London, England and its surroundings between May 2012 and August 2013
Narrator and Point of View
The story is told by three narrators: Rachel, Megan, and (more rarely) Anna. In each case, they write in first-person narration.
Tone and Mood
Protagonist and Antagonist
Protagonists: Rachel, Megan, and to an extent, Anna. Antagonist: Tom and to an extent, Scott
Megan Hipwell has disappeared and turns up dead a few days later. Rachel Watson wants to establish why Megan died and whether she played any role in the death, while coping with her divorce and drinking problem.
Rachel Watson realizes that Tom murdered Megan and he attacks her when she confronts him about it. She is able to kill him with a bottle opener.
The story depends heavily on foreshadowing, as it is a mystery told from many perspectives and with jumps backward and forward in time.
Hawkins uses understatement to ease the reader into Rachel's situation, slowly doling out information about her divorce, drinking problem, and unemployment.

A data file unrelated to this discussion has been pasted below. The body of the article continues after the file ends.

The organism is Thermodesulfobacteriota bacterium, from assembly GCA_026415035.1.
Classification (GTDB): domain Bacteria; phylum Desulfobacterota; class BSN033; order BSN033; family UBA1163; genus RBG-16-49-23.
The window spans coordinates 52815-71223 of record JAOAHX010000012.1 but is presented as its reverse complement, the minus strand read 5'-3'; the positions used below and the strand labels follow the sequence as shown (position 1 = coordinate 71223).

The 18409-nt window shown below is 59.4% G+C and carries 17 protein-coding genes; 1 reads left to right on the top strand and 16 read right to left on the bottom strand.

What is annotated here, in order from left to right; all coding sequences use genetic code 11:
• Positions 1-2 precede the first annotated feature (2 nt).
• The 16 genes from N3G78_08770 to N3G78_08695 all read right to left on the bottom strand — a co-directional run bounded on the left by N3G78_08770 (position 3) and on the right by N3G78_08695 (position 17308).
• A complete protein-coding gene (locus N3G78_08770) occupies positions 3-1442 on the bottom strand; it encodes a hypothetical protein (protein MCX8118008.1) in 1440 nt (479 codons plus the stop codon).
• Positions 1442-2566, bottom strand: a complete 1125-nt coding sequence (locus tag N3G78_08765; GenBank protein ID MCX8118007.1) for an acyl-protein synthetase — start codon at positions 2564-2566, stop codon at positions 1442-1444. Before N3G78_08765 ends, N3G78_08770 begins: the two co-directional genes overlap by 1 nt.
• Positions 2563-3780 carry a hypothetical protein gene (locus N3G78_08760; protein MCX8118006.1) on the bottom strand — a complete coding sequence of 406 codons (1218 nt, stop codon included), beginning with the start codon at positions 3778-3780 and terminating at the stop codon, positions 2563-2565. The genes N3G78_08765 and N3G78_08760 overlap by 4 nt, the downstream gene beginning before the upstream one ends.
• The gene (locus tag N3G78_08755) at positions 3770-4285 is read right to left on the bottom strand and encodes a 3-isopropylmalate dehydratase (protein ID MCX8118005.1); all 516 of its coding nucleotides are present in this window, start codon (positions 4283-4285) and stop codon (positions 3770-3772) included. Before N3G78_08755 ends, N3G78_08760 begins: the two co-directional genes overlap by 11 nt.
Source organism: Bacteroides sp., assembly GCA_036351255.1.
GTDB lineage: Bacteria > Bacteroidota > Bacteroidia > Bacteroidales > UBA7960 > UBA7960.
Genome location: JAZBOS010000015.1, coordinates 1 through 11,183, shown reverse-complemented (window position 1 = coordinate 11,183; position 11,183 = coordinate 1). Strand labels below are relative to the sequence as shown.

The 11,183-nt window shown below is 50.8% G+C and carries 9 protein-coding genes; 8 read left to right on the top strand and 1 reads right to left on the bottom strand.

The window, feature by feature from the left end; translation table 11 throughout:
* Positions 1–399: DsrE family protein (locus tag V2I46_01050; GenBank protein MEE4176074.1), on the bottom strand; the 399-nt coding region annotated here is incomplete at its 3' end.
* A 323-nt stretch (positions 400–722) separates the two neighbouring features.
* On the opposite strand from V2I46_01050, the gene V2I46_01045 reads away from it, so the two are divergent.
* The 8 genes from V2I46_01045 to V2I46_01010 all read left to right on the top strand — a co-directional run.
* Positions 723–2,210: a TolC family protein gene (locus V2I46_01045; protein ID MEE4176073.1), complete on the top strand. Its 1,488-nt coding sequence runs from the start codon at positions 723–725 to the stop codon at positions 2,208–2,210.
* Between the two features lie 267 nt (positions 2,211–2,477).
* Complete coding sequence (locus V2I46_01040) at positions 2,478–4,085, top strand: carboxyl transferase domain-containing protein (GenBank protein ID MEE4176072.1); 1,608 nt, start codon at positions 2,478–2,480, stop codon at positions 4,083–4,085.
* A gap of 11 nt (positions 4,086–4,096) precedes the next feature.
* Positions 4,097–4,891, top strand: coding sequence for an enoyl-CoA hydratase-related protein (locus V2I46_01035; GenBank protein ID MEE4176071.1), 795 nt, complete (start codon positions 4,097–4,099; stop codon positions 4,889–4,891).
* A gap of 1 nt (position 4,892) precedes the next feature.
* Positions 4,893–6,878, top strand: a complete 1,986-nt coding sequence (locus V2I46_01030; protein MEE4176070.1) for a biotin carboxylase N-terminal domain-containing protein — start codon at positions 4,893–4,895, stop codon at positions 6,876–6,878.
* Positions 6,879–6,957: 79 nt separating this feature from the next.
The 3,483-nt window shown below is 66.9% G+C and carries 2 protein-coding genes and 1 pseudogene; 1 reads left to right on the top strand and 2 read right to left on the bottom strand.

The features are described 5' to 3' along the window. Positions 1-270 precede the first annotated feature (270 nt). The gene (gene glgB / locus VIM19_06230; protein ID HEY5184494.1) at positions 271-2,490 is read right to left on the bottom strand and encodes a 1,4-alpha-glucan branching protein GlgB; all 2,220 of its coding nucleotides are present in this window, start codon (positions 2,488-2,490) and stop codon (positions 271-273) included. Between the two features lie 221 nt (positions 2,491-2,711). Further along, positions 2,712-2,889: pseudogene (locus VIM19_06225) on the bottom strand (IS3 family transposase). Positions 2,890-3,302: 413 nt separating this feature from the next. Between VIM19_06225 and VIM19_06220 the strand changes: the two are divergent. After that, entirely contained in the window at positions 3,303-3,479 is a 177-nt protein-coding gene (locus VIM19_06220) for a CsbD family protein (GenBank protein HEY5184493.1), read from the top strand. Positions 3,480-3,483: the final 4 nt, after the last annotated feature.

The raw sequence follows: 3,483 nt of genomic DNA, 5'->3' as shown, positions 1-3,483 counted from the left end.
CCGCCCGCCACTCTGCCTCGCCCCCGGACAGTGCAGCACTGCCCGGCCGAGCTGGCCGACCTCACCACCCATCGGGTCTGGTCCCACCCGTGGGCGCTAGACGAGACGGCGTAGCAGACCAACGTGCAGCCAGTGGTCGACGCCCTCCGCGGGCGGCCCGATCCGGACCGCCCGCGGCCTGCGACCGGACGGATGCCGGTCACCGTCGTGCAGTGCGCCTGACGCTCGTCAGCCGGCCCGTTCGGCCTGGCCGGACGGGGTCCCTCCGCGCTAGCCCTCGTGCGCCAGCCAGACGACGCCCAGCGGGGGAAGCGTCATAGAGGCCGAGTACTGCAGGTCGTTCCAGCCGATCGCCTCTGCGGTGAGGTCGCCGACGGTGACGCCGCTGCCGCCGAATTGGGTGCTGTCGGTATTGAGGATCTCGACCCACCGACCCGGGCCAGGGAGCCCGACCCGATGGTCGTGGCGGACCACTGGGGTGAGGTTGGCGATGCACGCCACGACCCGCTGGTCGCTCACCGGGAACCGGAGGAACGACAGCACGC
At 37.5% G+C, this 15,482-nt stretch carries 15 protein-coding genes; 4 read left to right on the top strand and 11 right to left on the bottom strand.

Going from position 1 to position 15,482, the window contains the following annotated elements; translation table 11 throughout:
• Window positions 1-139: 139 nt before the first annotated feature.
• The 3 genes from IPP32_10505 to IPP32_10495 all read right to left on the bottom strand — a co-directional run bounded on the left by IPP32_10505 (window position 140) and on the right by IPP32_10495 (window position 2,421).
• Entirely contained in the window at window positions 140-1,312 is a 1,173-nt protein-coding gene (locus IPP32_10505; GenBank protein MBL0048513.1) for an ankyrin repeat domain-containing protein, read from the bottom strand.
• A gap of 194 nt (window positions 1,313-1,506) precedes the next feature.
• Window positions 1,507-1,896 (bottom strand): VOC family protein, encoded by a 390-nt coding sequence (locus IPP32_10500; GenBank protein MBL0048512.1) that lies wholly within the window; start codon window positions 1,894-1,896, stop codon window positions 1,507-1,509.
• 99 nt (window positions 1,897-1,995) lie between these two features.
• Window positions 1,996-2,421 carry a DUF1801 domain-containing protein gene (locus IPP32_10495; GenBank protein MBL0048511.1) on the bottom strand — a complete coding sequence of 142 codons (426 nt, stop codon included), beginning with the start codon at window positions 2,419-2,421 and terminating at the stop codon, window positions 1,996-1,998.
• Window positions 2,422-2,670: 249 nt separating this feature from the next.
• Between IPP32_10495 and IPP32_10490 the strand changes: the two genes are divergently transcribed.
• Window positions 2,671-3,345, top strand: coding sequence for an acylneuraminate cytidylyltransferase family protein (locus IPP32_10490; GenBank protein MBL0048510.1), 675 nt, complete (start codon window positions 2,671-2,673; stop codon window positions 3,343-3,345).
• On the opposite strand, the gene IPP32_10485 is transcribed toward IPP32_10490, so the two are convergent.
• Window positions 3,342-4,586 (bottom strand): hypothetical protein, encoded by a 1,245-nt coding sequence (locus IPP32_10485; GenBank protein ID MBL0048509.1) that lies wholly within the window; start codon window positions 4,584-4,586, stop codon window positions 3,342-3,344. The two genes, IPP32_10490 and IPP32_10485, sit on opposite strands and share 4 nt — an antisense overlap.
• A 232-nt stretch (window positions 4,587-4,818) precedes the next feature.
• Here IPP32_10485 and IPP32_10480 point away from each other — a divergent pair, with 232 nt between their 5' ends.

Rachel makes an allusion to "Ted Hughes, moving Assia Weville into the home he'd shared with Plath," comparing this dynamic to Tom moving Anna into the house they had shared together.
Hawkins makes ample use of imagery, especially focusing on descriptions of Rachel's mental states when drunk, sober, and hungover.
Metonymy and Synecdoche
Hawkins uses personification to describe emotions like blackout and failure, especially in Rachel's life, to give the reader a sense of Rachel's perceived lack of control.
The Girl on the Train Questions and Answers
The Question and Answer section for The Girl on the Train is a great
resource to ask questions, find answers, and discuss the novel.